'The Devil Inside' Prevails: Score One for the Found-Footage Horror Craze


Some audience members booed while others were fooled, but the film turned a big profit.

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Was anyone fooled by the pretense of reality in the new exorcism flick The Devil Inside, which was shot in the found-footage style of The Blair Witch Project and Paranormal Activity? Looks like yes. The film cuts out at the end and directs viewers to www.therossifiles.com to talk about what they saw. A glance at the discussion there shows plenty of people leaving comments wondering whether the film was, in fact, "based on a true story" as it claims—and a few even expressing doubt that the people who were on screen were actually actors. (There's also this charming comment: "This movie made me vomit uncontrollably...in a good way.")

But whether or not everyone was convinced by the movie, plenty of people, at least, saw it. The Devil Inside surpassed industry expectations and defied nasty reviews to haul in $35.4 million at the box office since opening Friday, making for the biggest first weekend of a new year ever, according to Deadline Hollywood. In a way, it's fitting that a film that crosses The Exorcist with the in-vogue, consumerist, contagious-zombie trope would bring in a lot of money. Nikki Finke chalks the film's success up to marketing:

It was a no-brainer for the studio to debut the trailer on October 21st with Paranormal Activity. The Halloween time period also proved key online, with viral scare videos and 911 calls pushed to fans. Since the film was acquired for just $1m, Paramount also kept the marketing cheap, cheap, cheap. The TV ads kicked off during AMC's The Walking Dead finale November 27th. There was a big ethnic push. The Hispanic campaign included English and Spanish language nets, wild posting, digital boards, and radio in the top 12 Hispanic markets. Branded horror programming roadblocks were placed on Sify, Chiller, AMC's Fear Friday , and IFC Fright Night . Select targets for high-profile finales included Terra Nova and American Horror Story . And getting into the holiday spirit, the studio made a red band trailer as well as 10-sec scary radio spots to counter-program Christmas and New Year's Eve across all 6 live network and cable late night shows covering festivities. (No wonder the heartland hates Hollywood…)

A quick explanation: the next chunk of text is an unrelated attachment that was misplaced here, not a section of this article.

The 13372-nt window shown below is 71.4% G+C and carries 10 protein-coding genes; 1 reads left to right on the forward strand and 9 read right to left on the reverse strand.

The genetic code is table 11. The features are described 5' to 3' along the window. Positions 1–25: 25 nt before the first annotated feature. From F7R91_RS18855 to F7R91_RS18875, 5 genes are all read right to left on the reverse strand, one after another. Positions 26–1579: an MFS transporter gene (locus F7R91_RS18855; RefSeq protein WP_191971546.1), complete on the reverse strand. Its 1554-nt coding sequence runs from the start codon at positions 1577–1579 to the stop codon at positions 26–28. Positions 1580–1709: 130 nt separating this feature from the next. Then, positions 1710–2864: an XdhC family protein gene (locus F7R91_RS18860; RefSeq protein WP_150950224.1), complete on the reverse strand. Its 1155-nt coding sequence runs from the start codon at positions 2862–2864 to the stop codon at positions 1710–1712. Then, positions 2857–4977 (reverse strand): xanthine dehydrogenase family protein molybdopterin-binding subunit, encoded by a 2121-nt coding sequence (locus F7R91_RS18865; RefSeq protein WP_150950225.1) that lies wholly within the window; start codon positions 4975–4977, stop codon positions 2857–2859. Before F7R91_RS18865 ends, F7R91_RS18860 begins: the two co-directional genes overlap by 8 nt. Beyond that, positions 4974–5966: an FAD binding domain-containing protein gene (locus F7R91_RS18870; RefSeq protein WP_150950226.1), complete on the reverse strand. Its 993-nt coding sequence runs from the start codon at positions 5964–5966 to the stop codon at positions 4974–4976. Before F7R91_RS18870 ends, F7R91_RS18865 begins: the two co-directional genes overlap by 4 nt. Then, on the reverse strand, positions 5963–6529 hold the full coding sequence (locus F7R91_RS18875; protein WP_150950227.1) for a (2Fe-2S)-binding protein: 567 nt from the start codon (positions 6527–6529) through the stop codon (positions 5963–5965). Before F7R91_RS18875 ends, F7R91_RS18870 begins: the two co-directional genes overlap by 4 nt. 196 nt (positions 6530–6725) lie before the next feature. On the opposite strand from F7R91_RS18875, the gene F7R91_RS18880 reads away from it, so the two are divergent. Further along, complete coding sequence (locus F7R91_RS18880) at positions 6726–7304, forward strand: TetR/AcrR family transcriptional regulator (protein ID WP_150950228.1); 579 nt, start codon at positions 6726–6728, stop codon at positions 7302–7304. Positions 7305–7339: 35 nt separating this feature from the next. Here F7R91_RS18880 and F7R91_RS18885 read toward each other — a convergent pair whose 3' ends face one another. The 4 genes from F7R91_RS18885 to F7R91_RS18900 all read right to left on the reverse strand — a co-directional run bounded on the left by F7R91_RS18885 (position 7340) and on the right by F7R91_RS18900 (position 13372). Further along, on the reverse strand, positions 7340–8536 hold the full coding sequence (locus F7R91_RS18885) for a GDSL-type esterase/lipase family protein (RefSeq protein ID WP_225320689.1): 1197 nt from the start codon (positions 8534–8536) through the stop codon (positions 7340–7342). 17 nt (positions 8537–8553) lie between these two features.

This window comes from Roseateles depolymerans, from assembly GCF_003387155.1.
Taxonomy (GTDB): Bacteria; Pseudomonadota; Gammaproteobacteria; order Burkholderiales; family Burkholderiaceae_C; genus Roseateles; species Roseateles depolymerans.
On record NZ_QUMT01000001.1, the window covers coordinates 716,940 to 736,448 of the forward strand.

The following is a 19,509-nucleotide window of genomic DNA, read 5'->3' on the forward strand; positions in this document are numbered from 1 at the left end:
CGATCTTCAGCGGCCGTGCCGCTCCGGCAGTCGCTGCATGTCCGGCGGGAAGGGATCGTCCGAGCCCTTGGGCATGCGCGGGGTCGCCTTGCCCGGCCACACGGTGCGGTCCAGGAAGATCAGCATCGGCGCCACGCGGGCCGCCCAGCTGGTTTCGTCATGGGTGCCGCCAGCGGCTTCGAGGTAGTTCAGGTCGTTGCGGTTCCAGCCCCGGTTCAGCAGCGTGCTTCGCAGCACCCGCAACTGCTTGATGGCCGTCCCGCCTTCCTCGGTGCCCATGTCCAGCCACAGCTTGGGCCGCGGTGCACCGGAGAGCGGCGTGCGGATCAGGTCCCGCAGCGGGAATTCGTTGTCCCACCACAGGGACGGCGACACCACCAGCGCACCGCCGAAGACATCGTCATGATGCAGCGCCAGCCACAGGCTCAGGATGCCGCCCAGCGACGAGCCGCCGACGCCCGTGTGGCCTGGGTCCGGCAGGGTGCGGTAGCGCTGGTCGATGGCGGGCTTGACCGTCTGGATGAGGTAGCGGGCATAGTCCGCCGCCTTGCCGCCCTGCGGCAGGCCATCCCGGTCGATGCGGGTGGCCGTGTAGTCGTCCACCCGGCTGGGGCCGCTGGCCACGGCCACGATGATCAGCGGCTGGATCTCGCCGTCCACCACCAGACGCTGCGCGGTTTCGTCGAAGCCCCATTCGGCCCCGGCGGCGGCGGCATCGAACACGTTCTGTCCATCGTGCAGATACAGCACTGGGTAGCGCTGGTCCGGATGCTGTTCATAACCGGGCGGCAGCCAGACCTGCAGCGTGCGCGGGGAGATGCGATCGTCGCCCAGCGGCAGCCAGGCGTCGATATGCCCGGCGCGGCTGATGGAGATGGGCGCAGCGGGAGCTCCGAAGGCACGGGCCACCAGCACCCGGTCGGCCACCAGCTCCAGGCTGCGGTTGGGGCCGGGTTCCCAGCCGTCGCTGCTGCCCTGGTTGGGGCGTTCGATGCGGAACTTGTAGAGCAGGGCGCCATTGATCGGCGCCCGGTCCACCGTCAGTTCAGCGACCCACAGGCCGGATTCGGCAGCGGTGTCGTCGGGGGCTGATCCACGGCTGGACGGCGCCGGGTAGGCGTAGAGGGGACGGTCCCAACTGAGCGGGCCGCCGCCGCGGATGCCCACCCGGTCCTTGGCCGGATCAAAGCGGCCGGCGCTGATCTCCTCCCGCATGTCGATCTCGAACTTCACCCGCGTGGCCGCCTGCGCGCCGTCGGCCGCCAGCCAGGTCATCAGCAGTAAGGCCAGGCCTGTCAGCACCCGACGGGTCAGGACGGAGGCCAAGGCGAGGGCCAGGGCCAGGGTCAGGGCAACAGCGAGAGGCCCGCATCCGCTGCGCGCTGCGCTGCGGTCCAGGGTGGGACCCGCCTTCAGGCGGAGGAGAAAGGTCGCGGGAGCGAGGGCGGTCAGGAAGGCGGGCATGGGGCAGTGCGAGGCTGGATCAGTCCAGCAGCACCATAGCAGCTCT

Industry observers in news stories seem to agree there'll be a big drop-off for the film's box office in the coming weeks: Many viewers apparently booed the movie's abrupt ending, which can't be good for word-of-mouth buzz. Even so, as Scott Meslow pointed out in last week's Atlantic piece about The Devil Inside and the trend surrounding it, found-footage films are cheap to make, and successful ones spur copycats:

When a low-budget found-footage film manages to capture the public's imagination, the rewards are enormous. The Blair Witch Project grossed almost $250 million worldwide on a budget of less than $60,000. The original Paranormal Activity, which was filmed on a micro-budget of $15,000, grossed well over $100 million in the United States alone. Even if it flops, The Devil Inside (which was produced for around $1 million) will have no trouble making its production budget back.

In other words, expect list of movies below to get even longer in the coming years, thanks, in part, to The Devil Inside:

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Spencer Kornhaber is a senior associate editor at The Atlantic, where he edits the Entertainment channel. More

Before coming to The Atlantic, he worked as an editor for AOL's Patch.com and as a staff writer at Village Voice Media's OC Weekly. He has also written for Spin, The AV Club, RollingStone.com, Field & Stream, and The Orange County Register.

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